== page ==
As the remaining losers come to the middle of the sewers, they discover Stan is missing. Belch restrains Stan as Henry prepares to kill him with the pocketknife, but Pennywise (in the form of the "deadlights") bursts through a sewage pipe and kills Belch while Henry and Stan watch in horror. As It makes its way out of the pipe, Stan flees and Henry's hair instantly turns white from the sight of It's true form. It spares Henry's life and continues searching for Stan.

Stan meets up with the losers and warns them that It's true form has something to do with living white lights that instantly kill anyone who looks directly at them and which is far more reprehensible than Pennywise. They are to avoid looking into It's "deadlights." It vanishes, and smoke fills the chamber. The seven form a circle, although It attempts to distract and break them apart by simultaneously appearing as Georgie, Beverly's father and a werewolf. It, in the form of Pennywise, attempts to eat Stan alive, but Eddie stuns It with his asthma inhaler. Beverly cracks the monster's head open with a silver slug fired from a slingshot, revealing the bright deadlights underneath. However, before the children can kill It, It somersaults through the air and escapes through a drain in the floor. The group grabs Its arms, only for the glove to rip off, revealing a larger 3-fingered claw that disappears. After arguing and deciding It is dead, the group exits the sewers and make a promise to return if It ever resurfaces.

1990

Mike Hanlon, the only member of the Seven who never left Derry, summons the rest of the group back to their home town. Stan commits suicide rather than face the fear of facing It again. However, this is left ambiguous as the tiles in the bathtub in which he is found are smeared with blood spelling "IT", which may have also suggested It murdered Stan.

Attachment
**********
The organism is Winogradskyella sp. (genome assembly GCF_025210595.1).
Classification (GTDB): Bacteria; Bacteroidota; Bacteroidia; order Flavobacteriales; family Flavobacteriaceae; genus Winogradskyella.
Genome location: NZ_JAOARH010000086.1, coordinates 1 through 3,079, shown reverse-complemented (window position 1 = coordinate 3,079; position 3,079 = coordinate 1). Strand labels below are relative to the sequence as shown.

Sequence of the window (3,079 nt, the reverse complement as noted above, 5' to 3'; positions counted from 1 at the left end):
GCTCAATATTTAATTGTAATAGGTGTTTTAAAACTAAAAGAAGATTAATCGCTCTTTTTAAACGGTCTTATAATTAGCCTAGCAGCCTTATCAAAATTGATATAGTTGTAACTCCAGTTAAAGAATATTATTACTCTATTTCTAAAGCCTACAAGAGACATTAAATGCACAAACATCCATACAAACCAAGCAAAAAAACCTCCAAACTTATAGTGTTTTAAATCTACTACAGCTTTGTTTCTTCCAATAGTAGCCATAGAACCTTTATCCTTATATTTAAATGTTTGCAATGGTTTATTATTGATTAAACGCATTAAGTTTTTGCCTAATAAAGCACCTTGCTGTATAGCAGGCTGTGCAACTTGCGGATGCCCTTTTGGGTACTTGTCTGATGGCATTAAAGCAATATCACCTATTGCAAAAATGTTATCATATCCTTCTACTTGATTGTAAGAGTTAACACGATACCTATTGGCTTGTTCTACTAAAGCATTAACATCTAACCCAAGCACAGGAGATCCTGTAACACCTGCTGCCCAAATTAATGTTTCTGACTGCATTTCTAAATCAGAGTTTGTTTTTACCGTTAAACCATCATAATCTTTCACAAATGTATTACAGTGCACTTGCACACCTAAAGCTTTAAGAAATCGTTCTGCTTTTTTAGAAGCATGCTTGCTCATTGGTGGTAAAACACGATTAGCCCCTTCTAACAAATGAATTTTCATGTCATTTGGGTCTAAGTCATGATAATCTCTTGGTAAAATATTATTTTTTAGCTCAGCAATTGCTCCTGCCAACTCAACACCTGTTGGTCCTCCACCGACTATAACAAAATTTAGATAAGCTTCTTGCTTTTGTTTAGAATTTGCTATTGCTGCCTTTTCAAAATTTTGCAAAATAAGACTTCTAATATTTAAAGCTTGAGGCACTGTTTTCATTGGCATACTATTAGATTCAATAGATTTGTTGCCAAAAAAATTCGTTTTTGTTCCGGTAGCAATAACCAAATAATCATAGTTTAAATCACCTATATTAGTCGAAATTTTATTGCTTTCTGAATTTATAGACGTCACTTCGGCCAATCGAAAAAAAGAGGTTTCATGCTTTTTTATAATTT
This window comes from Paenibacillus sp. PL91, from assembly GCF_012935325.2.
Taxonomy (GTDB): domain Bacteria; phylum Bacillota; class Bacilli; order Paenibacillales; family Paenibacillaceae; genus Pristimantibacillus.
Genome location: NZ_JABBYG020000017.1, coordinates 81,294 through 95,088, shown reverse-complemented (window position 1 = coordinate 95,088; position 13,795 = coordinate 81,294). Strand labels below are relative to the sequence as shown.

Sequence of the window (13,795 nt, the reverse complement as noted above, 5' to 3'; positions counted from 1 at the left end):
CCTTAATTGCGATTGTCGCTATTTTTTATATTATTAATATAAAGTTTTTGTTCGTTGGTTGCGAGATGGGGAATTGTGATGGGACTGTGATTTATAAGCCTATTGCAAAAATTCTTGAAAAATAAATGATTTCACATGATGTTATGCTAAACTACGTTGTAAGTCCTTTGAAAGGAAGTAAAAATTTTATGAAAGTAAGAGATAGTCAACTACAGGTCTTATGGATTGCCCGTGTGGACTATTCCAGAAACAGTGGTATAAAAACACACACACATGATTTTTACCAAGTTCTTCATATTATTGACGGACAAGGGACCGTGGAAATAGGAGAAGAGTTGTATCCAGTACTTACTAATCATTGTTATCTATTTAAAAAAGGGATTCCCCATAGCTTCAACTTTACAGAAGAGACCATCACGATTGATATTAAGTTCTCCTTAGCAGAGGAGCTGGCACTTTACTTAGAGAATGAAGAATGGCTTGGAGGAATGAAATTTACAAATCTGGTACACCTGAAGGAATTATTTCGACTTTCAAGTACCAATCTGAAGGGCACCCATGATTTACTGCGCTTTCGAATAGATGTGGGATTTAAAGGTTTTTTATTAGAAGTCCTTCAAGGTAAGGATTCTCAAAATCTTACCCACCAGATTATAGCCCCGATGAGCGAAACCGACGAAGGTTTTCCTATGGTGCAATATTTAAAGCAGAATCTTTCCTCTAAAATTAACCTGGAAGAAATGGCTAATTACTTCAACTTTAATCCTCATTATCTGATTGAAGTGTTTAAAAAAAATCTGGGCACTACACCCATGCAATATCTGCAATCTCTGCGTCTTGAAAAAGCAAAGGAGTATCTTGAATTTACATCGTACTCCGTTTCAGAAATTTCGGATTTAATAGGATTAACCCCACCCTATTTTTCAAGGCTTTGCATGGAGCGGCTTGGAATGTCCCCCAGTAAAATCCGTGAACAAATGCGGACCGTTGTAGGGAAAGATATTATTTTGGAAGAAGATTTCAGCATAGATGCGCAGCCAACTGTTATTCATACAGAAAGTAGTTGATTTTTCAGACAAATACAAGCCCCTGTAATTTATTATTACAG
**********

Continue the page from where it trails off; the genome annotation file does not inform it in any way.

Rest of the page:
As the remaining six congregate in Derry, each has another frightening encounter with It. Henry Bowers, who had been placed in a mental hospital after accepting blame for the child deaths in the early 1960s, escapes under the influence of It (which took the form of the deceased Belch) to take revenge on the remainders of the Seven. After escaping, Henry attacks Mike at the hotel where the Seven are staying and stabs him, after which Henry accidentally and fatally stabs himself during a grapple with Eddie and Ben that saves severely wounded Mike's life. With Henry dead, It is left to complete the task of killing the Losers on its own.

At the hospital, Mike gives Bill the two silver slugs they made to use against It when they were children. Bill gathers the others and declares the slugs are "representatives" of Mike and Stan, thus the "Seven" are now reunited and ready to confront it. Bill's wife Audra follows him to Derry and is captured by It who hypnotizes her by using the deadlights. Bill, Beverly, Richie, Eddie, and Ben return to the sewers and rescue Audra, who has become catatonic. They make their way to It's lair where they discover Its true monstrous, spider-like form.

During the climax, Bill, Richie, and Ben are paralyzed by the deadlights located on Its abdomen. Eddie is grabbed and mortally wounded by It before Beverly shoots out the deadlights with her slingshot and one of the silver earrings. The others tend to Eddie, but he dies in the middle of his last sentence, then the others kill It by disemboweling it and ripping out its heart.

Epilogue